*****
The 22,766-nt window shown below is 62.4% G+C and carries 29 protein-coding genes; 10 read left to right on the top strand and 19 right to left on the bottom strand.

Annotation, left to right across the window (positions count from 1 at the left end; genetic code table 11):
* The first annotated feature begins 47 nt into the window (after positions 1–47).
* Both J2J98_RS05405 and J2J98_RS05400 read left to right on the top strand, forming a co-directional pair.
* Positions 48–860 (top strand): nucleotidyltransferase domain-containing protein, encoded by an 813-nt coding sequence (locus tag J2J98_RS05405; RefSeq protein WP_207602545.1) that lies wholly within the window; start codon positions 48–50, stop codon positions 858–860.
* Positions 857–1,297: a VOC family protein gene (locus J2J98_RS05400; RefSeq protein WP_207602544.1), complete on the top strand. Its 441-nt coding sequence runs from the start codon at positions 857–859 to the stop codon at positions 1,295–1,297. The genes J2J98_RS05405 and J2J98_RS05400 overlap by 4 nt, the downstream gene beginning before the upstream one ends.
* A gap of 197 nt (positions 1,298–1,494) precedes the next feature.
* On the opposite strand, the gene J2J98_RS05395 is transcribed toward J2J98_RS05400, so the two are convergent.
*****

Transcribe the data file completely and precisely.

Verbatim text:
The 22,766-nt window shown below is 62.4% G+C and carries 29 protein-coding genes; 10 read left to right on the top strand and 19 right to left on the bottom strand.

Annotation, left to right across the window (positions count from 1 at the left end; genetic code table 11):
* The first annotated feature begins 47 nt into the window (after positions 1–47).
* Both J2J98_RS05405 and J2J98_RS05400 read left to right on the top strand, forming a co-directional pair.
* Positions 48–860 (top strand): nucleotidyltransferase domain-containing protein, encoded by an 813-nt coding sequence (locus tag J2J98_RS05405; RefSeq protein WP_207602545.1) that lies wholly within the window; start codon positions 48–50, stop codon positions 858–860.
* Positions 857–1,297: a VOC family protein gene (locus J2J98_RS05400; RefSeq protein WP_207602544.1), complete on the top strand. Its 441-nt coding sequence runs from the start codon at positions 857–859 to the stop codon at positions 1,295–1,297. The genes J2J98_RS05405 and J2J98_RS05400 overlap by 4 nt, the downstream gene beginning before the upstream one ends.
* A gap of 197 nt (positions 1,298–1,494) precedes the next feature.
* On the opposite strand, the gene J2J98_RS05395 is transcribed toward J2J98_RS05400, so the two are convergent.